David S. Landes, Historian and Author, Is Dead at 89tags: obituaries
David S. Landes, a distinguished Harvard scholar of economic history, saw tidal movements in the rise of seemingly small things. He suggested that the development of eyeglasses made precision tools possible. Maybe, he said, using chopsticks helped Asian workers gain the manual dexterity needed to make microprocessors.
In his 482-page “Revolution in Time: Clocks and the Making of the Modern World” (1983), Professor Landes, who died last month at 89, examined the growth of the industrial age through the history of timepieces, tracing their origin to medieval European monasteries; monks, he wrote, needed something to tell them when to gather for a regular round of group prayer.
To Professor Landes, the development of timepieces — more than steamships — drove the industrial age by molding the very culture of capitalism. Factory owners, for example, awarded watches to punctual workers, while workers bought watches to make sure they were not being misused by the factory clock....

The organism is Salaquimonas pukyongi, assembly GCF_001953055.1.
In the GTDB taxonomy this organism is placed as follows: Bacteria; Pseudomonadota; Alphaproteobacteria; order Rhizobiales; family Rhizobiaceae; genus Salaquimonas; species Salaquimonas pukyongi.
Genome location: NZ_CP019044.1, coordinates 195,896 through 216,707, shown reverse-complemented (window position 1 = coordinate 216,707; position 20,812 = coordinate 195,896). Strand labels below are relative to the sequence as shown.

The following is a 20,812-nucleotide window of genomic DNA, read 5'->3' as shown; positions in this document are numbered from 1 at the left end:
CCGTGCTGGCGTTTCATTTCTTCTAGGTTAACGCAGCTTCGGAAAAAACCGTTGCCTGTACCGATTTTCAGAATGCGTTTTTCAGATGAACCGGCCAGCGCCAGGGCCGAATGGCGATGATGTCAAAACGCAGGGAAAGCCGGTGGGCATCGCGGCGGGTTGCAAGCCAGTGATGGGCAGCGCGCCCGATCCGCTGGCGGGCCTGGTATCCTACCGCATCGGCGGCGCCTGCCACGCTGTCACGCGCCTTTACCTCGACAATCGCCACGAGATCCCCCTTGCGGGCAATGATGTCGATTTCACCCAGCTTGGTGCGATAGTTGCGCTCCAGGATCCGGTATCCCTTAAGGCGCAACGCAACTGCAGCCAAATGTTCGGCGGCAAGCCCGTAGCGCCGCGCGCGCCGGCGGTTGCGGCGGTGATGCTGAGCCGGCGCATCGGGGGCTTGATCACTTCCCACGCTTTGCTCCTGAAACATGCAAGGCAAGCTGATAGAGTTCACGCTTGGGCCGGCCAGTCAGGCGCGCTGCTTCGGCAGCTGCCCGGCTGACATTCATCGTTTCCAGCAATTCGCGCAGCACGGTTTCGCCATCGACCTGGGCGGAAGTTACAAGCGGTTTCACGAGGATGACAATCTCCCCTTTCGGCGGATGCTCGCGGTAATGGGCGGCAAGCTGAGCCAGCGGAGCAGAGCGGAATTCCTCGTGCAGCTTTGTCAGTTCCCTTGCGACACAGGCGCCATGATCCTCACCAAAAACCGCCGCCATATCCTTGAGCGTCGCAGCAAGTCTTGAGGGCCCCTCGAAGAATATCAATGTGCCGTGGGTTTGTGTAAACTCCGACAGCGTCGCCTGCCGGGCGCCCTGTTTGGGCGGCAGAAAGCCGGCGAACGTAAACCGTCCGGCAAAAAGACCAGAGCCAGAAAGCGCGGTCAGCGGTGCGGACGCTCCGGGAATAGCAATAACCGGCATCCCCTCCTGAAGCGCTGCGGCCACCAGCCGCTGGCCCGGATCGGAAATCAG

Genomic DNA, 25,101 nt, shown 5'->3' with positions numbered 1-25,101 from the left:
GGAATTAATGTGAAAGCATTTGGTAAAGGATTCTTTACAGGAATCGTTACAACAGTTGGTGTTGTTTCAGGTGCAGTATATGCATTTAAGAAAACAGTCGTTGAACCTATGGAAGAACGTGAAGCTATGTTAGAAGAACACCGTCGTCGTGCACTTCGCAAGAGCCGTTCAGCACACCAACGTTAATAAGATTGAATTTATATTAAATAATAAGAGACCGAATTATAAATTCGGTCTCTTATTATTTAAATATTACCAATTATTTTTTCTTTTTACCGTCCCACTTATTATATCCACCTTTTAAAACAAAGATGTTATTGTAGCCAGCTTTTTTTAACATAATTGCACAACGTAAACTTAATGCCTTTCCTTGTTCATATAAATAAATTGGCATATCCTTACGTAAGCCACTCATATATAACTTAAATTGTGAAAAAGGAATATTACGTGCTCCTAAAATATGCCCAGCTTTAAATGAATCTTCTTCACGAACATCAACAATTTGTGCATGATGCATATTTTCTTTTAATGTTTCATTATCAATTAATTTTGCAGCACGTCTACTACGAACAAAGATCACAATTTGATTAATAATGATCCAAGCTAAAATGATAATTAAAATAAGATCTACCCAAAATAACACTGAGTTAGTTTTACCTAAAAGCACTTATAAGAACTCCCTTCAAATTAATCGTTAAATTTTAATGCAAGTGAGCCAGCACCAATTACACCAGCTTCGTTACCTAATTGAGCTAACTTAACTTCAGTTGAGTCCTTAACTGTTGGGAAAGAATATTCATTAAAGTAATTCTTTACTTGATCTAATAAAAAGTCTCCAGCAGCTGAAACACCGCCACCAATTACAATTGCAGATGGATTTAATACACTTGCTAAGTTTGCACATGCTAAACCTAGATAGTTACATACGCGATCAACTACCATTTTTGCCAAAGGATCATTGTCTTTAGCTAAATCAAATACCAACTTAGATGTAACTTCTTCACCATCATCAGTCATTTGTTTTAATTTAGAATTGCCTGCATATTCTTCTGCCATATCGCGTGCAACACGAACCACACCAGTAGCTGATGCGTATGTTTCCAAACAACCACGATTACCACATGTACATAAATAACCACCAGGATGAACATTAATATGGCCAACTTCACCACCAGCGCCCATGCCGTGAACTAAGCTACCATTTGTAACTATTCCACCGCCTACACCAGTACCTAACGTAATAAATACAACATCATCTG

comments powered by Disqus
- Here's a look at history of 'religious freedom' laws
- ‘Hamilton’ Puts Politics Onstage and Politicians in Attendance
- Earth Tectonic Plate Simulation Reveals Our Planet Has Changed A Lot In 200 Million Years
- For G.O.P., Support for Israel Becomes New Litmus Test
- Yale’s Beinecke Library Buys Vast Collection of Lincoln Photos
- History's Grandin Wins Bancroft Prize for "The Empire of Necessity"
- Nobel prize-winning scientist writes a history of science
- Ken Burns tackles history of cancer
- If historians have their way, Americans will soon learn how important religion has been in US history
- Role-playing history game gets students jazzed